22/n More realistically, I think we can probably say that the paper tells us little useful except that analysing the impact of NPIs generally is extremely hard
23/n This is a bit of a shame, because I actually agree wholeheartedly with the authors that there is a cost to restrictive NPIs, and the marginal benefit of (say) stay-at-home orders is likely to be quite small in many circumstances
24/n That being said, this paper just doesn't tell us anything useful about these mrNPIs beyond some more very vague evidence that they may not be as beneficial on top of other interventions (maybe)
25/n Ultimately, the authors may have failed to find a benefit of business closures or stay-at-home orders, but the methodology used just doesn't give us enough information to say much, if anything, conclusively Image
26/n Some more issues with the study, which gets worse and worse the more you look at it!

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More from @GidMK

25 Jan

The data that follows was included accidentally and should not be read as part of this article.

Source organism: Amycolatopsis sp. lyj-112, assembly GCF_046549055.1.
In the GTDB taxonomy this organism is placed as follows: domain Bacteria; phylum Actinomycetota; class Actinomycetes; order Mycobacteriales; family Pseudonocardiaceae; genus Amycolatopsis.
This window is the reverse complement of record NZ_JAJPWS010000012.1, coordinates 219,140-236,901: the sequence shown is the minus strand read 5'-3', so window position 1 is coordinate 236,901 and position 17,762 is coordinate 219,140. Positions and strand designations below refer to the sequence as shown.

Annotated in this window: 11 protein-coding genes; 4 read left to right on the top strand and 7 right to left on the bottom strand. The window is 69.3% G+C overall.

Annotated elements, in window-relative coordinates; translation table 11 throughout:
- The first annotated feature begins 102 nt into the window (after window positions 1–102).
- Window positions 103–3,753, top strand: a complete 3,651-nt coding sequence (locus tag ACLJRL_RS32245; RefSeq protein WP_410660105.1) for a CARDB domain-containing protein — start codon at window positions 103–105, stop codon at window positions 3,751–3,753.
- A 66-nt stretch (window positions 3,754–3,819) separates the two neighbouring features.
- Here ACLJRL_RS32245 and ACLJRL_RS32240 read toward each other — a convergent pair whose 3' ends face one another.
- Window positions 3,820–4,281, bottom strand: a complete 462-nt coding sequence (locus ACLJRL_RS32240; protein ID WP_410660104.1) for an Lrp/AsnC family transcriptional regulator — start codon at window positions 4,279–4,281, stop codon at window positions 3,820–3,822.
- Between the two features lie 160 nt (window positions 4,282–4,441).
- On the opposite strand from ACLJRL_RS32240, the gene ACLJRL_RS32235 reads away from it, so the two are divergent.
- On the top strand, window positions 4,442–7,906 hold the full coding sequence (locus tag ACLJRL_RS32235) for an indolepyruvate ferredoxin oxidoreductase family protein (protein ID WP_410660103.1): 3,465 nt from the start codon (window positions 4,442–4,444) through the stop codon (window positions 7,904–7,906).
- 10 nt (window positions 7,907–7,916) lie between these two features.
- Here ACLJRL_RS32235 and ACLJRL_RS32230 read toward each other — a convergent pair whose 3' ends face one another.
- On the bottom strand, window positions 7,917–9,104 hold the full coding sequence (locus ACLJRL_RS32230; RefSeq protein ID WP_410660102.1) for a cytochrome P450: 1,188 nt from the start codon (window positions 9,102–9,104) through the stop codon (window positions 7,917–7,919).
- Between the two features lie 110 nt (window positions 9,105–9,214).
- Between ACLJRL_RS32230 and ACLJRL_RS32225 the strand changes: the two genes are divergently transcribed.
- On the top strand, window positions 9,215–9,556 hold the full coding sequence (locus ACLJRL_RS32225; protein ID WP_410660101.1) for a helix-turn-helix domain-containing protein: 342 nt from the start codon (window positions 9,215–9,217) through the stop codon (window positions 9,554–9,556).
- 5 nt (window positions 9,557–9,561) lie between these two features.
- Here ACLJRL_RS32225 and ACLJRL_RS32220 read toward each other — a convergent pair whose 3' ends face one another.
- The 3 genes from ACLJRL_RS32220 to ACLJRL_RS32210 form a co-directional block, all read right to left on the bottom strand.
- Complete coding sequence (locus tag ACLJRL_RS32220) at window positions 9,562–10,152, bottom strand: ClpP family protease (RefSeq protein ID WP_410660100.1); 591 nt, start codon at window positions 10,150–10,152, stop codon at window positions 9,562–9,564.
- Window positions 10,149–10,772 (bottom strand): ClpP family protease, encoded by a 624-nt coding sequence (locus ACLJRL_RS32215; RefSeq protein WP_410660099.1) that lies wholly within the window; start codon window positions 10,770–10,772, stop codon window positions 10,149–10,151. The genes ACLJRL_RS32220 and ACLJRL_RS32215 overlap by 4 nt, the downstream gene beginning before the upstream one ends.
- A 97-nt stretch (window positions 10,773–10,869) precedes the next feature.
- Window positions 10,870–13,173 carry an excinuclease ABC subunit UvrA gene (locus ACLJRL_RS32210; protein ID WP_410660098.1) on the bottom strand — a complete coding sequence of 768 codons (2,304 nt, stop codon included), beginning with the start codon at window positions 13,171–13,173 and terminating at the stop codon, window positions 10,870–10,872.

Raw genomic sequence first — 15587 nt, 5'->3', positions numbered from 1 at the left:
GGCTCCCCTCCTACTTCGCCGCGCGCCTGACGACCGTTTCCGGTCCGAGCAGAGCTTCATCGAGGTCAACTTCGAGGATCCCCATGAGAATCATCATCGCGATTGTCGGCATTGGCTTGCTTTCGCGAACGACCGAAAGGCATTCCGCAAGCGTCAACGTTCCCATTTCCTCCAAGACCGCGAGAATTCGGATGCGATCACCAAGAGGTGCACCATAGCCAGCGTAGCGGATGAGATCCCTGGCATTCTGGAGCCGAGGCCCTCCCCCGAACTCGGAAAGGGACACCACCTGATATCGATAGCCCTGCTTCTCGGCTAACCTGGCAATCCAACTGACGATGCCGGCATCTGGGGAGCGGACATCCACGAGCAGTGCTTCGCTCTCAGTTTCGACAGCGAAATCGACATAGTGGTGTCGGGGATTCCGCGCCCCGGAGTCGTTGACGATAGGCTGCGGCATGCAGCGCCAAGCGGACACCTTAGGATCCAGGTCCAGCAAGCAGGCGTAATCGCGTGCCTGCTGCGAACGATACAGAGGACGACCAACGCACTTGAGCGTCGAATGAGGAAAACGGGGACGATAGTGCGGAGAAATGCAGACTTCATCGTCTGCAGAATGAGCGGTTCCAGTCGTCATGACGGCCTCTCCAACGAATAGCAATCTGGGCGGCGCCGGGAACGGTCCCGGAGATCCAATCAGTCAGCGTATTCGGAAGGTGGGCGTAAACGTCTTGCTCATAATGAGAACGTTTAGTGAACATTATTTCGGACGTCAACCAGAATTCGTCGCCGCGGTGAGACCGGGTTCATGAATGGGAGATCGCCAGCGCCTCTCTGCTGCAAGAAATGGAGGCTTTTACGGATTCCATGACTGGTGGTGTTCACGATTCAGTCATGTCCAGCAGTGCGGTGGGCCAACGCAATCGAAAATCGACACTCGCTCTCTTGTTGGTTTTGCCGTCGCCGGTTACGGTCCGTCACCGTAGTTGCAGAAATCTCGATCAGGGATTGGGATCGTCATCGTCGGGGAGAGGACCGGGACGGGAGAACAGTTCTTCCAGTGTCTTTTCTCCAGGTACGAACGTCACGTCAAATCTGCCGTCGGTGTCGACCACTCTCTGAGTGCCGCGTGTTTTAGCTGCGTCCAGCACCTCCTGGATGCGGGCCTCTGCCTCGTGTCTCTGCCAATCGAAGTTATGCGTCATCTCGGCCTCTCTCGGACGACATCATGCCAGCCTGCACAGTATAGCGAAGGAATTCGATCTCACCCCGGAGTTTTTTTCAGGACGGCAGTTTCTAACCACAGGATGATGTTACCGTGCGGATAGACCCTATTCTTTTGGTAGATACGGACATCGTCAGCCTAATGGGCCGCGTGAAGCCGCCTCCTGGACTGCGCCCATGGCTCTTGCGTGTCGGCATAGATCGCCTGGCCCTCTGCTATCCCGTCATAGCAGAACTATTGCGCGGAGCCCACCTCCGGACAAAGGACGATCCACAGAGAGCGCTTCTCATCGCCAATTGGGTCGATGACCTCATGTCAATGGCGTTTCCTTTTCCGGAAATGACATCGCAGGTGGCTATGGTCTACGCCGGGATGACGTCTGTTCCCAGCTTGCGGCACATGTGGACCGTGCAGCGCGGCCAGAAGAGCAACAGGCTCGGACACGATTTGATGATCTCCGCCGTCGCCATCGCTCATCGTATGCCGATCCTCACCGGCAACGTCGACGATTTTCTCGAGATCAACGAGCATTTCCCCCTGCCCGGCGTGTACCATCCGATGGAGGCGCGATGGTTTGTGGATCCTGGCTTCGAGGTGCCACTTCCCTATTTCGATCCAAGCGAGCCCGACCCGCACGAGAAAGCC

The entire field of epidemiology is about balancing cost and benefit, risk and reward. There is no choice without consequences, even the seemingly trivial ones
Most Master of Public Health courses (MPH) have a health economics unit for precisely this reason. Enacting a policy in one place invariably (at best) takes away resources that you would otherwise use somewhere else
This is a big part of the reason I spend so much time trying to convey nuance. There is no decision we can make for public health that is purely good

There are no silver bullets
Read 5 tweets
14 Jan
It's likely that the marginal benefit - the additional improvement on top of other things - of very restrictive COVID-19 interventions like stay-at-home orders may be quite small

However, this is probably equally true of the COST of these interventions
It's something that I've seen completely ignored by most anti-restriction campaigners, but I think it's an important point that we should consider
Yes, if you've already limited how much people can go out to restaurants etc then closing them entirely might not reduce transmission all that much

But it also won't have the same negative impact either!
Read 4 tweets
11 Jan